Pleasantly gnawable spare ribs and juicy but defatted pulled pork
Pleasantly gnawable spare ribs and juicy but defatted pulled pork Credit: Andrea Bauer

Say you’re the sort of person who calls a sandwich a “sando.” I’m the sort who will instinctively cringe at your oafish approach. That’s just one small thing that peeved me in advance of my time spent at Dragon Ranch. The new Asian-inspired barbecue joint is the creation of Rockit Ranch Productions, the same group that brought you such concentrated animal feeding operations as Rockit Bar & Grill and Sunda, as well as the militarized meat market Underground.

Not just another venue for CEO and “Emmy Award Winning Entertainment TV Personality” Billy Dec to shout out D-list celebrities with grammatically challenged Tweets, Dragon Ranch also is a latecomer to the midscale barbecue wave drenching town in recent times, this one marrying American barbecue with Momofuku-esque pan-Asian influences. The latter are no more focused than those at RRP’s other River North spot, Sunda—with a regrettable concentration on unaged whiskey.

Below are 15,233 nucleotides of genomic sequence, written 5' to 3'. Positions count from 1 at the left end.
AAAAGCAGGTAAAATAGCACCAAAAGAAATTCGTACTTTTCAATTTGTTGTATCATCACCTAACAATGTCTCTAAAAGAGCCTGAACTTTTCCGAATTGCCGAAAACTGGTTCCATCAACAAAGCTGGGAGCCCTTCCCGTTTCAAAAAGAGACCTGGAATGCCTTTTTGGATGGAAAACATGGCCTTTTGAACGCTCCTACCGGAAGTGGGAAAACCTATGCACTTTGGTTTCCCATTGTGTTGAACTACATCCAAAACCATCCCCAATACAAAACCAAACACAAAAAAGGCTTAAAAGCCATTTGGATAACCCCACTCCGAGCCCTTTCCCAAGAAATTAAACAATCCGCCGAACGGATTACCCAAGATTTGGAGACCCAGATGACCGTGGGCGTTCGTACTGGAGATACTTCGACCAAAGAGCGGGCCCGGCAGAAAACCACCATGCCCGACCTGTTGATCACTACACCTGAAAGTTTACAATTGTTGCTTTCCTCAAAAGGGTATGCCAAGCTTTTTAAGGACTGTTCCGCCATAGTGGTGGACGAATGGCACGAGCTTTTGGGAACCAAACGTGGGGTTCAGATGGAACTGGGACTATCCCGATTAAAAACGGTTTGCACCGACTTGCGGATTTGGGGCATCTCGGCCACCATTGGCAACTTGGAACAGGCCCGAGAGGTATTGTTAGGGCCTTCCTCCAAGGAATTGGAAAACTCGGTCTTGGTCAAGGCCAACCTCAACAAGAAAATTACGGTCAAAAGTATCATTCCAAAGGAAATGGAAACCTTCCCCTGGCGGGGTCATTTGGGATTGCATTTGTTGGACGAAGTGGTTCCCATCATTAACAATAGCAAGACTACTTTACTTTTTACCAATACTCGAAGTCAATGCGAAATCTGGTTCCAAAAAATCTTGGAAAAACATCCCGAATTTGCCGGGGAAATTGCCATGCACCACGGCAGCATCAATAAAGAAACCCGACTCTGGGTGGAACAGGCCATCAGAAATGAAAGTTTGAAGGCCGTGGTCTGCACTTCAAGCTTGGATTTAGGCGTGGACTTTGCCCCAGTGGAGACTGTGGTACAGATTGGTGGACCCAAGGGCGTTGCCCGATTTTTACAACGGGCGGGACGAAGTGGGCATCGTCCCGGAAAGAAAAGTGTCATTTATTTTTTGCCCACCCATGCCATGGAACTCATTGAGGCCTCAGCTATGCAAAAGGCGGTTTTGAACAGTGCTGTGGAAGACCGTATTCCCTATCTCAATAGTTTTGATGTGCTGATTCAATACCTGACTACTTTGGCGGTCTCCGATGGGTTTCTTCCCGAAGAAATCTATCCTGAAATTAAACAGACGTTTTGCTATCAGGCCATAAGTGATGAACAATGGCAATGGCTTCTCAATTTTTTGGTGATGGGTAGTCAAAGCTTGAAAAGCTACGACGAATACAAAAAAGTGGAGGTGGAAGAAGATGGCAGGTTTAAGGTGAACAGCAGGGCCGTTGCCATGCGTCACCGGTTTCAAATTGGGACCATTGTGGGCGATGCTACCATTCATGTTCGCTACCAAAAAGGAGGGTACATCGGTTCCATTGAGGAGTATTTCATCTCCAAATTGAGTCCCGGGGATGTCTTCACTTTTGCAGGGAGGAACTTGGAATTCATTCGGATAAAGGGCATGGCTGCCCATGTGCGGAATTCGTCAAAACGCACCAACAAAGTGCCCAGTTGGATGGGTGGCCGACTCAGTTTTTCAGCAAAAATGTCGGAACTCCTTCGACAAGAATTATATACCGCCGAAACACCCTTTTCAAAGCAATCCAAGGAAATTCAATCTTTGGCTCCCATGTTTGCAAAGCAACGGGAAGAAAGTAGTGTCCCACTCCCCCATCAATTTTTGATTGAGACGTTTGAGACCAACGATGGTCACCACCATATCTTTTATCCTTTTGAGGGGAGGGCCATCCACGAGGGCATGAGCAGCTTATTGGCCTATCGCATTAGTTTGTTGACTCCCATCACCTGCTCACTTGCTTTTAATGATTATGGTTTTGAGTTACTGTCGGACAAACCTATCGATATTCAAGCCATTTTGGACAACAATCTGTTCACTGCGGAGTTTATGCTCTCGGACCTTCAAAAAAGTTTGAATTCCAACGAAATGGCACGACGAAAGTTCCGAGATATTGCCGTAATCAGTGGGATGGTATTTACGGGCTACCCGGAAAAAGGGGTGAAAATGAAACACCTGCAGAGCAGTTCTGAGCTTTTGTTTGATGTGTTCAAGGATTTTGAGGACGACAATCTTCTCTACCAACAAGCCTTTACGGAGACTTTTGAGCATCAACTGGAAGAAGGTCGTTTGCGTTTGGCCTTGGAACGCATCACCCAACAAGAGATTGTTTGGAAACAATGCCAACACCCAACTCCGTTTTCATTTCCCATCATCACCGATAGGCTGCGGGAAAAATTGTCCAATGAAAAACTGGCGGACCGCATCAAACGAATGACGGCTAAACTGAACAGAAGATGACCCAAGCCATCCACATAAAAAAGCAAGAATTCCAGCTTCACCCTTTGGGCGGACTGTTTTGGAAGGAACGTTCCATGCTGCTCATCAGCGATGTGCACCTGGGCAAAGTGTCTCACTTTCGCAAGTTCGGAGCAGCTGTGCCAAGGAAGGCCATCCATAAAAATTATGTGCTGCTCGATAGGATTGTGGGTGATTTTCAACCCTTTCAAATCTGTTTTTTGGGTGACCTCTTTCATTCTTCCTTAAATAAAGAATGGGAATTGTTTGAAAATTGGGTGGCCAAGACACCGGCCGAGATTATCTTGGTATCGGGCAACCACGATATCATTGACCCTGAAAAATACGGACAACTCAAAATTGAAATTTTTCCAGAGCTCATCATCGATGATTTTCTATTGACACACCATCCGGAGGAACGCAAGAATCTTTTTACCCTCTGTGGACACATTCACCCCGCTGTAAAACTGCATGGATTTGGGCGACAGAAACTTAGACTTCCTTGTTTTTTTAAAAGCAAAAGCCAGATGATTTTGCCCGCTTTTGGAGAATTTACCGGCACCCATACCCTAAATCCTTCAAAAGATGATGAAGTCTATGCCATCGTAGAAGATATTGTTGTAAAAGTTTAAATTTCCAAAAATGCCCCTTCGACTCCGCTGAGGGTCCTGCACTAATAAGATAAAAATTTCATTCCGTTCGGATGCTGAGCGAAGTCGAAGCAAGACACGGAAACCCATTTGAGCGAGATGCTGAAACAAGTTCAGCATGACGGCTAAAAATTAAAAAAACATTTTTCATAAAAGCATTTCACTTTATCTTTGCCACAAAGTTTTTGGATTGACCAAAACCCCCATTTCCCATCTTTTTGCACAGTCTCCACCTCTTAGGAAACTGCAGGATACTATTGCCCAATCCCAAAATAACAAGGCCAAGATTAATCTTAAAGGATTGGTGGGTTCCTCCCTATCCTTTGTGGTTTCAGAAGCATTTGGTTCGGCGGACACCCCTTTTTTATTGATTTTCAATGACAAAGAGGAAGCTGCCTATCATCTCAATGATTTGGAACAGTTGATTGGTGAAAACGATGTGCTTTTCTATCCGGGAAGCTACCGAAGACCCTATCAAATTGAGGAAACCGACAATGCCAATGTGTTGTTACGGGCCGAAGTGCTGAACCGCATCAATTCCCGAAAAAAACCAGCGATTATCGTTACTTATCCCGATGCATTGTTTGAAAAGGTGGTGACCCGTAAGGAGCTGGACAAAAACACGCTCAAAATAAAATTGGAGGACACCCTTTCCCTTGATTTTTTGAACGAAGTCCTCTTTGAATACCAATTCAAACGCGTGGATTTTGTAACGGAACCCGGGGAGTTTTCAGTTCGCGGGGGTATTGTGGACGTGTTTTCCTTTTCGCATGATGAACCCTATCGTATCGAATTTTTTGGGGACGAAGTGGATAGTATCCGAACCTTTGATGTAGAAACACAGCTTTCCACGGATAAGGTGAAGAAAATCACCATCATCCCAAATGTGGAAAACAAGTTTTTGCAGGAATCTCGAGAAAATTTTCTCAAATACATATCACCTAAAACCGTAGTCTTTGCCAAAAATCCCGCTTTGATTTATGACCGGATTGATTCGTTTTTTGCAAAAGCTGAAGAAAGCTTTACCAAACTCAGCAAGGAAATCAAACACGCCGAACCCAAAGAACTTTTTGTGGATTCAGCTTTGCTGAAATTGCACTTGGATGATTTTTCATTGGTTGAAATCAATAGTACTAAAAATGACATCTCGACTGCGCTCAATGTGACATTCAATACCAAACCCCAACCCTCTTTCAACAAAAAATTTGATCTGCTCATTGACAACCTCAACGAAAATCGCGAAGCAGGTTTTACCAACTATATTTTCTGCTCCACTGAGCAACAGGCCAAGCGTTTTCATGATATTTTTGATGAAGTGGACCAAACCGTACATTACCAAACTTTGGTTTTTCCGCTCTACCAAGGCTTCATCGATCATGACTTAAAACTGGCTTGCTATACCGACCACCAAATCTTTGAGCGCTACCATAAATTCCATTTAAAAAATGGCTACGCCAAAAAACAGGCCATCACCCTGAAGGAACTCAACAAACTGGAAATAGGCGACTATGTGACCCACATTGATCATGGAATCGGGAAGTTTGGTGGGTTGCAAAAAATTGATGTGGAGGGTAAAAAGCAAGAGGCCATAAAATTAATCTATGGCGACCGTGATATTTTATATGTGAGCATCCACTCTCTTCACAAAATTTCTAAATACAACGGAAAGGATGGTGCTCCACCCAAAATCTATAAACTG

Yes, Dragon Ranch’s grilled cheese, the BLT, the banh mi, and even the David Chang-style steamed buns are categorized as “sandos,” which is surely the most infantilized culinary term since “foodie.” A menu written in Fieriese is a good way to make a bad first impression (don’t get me started on “fix’ns,” which is what they call the side dishes here), particularly if a restaurant expects to be taken seriously focusing on the one American food that inspires more argument than any other. So, I was steeling myself in preparation for Dragon Ranch’s lineup of spare ribs, pulled pork, and brisket, said to be smoked on a custom-made rig. These are served in half and whole portions, along with rotisserie chicken and a half roasted duck—and some are available on a trio of sandwiches (you can’t make me type that word again).

Surprisingly, items featuring actual smoked meat (aka barbecue) make up only a little more than a quarter of the menu, which is also broken down into (ugh) “niblets,” the aforementioned sides, a couple of salads, and a bowl of tonkotsu ramen.

That’s another ominous sign. Smoking meat consistently well takes serious commitment—it’s wise to be wary of dilettantes. And the same should apply to purveyors of ramen. So let’s start there: no iconic bowl of soup has been more misrepresented in this town than ramen, but Dragon Ranch’s has some surprisingly worthy components that add up to a bowl better than most. As far as I know, this is the only kitchen in town making its own ramen noodles, and these are interesting if unorthodox; fresh, a bit undercooked, and floury, they generally do a nice job of swamping down a salty, dark, pork and chicken broth, graced by a soft-cooked duck egg with a molten yolky core and a superabundance of braised pork cheek. The latter throws the whole bowl a bit out of proportion, but overall it’s not a bad effort.